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Article

Paula Allen-Meares

In 2006, School social work celebrated 100 years as a vibrant profession. This entry details the genesis and development of this particular specialization to the early 21st century, exploring the history of the profession, including policy and legislation that has either resulted from or affected schools on a national level. Additionally, the entry explains the knowledge base of school social work, examines the regulation and standards for both practice and practitioners, and considers future trends for the field.

Article

Larraine M. Edwards

Benjamin Rush (1746–1813) was a political activist and advocate for free education, prison reform, and the abolition of slavery. He was a teaching physician at the University of Pennsylvania and worked to improve the treatment of mentally ill people.

Article

Learning disabilities (LD) are the most common disability in public schools. Since 1975, students with learning disabilities have been eligible for a free appropriate public education, including special services such as school social work. Students with LD may be diagnosed via standardized achievement measures and clinical assessment. Despite 40 years of progress, the evidence suggests that students with LD still feel stigmatized and finish college and enter the workplace at a rate much lower than their nondisabled peers. School social workers can assist students with learning disabilities by assessing their self-esteem and social skills and then providing appropriate intervention. Self-esteem interventions should target students with LD, their parents, and their peers in the least restrictive environment. Social skills interventions may target students with LD as a separate group or provide those skills as part of universal inclusive education aimed at all children in the classroom.

Article

Tanya Smith Brice

Jay Carrington Chunn, II, (1938–2013), was a leader in social work education, a professor, and an author who focused on public health and policy within urban populations.

Article

Gloria Hegge

Rene Sand (1877–1953), Belgian social worker and physician, was best known in the field of social work for being co-founder of the International Association of Schools of Social Work (IASSW) in 1928, and serving as its president from 1946 to 1953.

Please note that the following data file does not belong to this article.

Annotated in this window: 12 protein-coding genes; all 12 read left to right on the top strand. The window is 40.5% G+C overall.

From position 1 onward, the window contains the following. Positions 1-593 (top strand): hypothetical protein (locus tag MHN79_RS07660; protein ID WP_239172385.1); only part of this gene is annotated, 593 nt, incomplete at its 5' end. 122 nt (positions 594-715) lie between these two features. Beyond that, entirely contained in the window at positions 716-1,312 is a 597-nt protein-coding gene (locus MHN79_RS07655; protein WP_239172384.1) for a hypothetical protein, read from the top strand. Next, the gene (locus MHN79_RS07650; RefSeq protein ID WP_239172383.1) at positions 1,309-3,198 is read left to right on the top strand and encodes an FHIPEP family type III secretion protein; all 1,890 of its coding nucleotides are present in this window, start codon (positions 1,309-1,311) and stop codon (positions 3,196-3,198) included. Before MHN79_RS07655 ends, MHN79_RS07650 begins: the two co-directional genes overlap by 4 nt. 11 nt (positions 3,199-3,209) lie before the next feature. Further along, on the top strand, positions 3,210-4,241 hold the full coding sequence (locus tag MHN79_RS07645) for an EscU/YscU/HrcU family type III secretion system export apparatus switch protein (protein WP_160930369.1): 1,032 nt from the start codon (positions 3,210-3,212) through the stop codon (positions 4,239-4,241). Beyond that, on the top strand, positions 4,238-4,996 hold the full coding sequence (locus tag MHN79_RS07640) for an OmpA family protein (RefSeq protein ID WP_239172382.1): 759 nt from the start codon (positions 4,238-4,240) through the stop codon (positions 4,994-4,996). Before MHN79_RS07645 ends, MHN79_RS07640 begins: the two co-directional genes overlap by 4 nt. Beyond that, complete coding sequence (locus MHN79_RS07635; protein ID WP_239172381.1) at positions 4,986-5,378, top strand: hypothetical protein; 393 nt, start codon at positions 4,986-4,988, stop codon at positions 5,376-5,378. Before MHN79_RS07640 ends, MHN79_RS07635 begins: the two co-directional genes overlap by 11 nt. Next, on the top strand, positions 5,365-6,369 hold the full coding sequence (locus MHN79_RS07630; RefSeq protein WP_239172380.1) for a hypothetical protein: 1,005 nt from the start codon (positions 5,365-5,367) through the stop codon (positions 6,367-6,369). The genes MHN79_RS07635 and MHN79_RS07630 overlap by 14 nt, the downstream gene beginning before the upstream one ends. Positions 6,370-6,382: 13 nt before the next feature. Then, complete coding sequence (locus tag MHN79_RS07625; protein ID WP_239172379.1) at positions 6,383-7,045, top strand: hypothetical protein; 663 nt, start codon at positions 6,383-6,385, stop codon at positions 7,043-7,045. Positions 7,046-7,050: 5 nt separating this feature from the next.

Article

Karen Smith Rotabi

Sattareh Farman Farmaian (1921–2012) founded the Tehran School of Social Work in Iran.

Article

James Midgley

Lord William Beveridge (1879–1963) was one of the founders of the British welfare state. His report of 1942 formed the basis for the Labour Government's social policies between 1945 and 1950 and fostered the creation of Britain's national health services.

Article

This article provides an overview and analysis of social work education and professional standards in Australia. The professional education and practice standards are set and monitored by a single, professional body, the Australian Association of Social Workers (AASW). In Australia, there is no legislation protecting the title of social worker, and there is limited government involvement in regulating educational standards and professional practice. In this article, I outline the characteristics of the educational and professional standards for social workers set by the AASW. I will explain the Australian regulatory environment for health and human service professions and discuss how this contributes to conditions in which the AASW plays a central role in the regulation of social work education and practice standards in Australia. I will outline the opportunities and challenges posed by the highly deregulated environment and the consequent central role of the AASW in standard setting and monitoring. The article concludes with a discussion of the strategies currently being pursued via the AASW to achieve government authorized regulation of social workers.

Article

Larraine M. Edwards

Kenneth Pray (1882–1948), a leader in social work education, worked for the Public Charities Association and was interested in prison reform. He also served as director of social planning and administration at the University of Pennsylvania's School of Social Work.

Article

Ruth Irelan Knee

Milton Wittman (1915–1994) was a social worker, writer, and leader in social work, public health, and mental health. He played a key role in the expansion of opportunities for social work education and for the involvement of social workers in the provision of mental health services.

Article

Sadye L. M. Logan

Elizabeth J. Clark (1944–2020) was an author, speaker, and hope advocate. She was a healthcare professional who worked extensively with cancer survivors, those facing life-challenging illnesses, and those struggling with loss and grief. Clark grew up in Lock Haven, Pennsylvania. She earned multiple degrees from the University of Pittsburgh, the University of North Carolina, and Wartburg College. She served as chief executive officer of the National Association of Social Workers (NASW) for over a decade and was a member of the Academy of Certified Social Workers (ACSW), the National Academies of Practice (NAP), and the international work group on Death, Dying and Bereavement.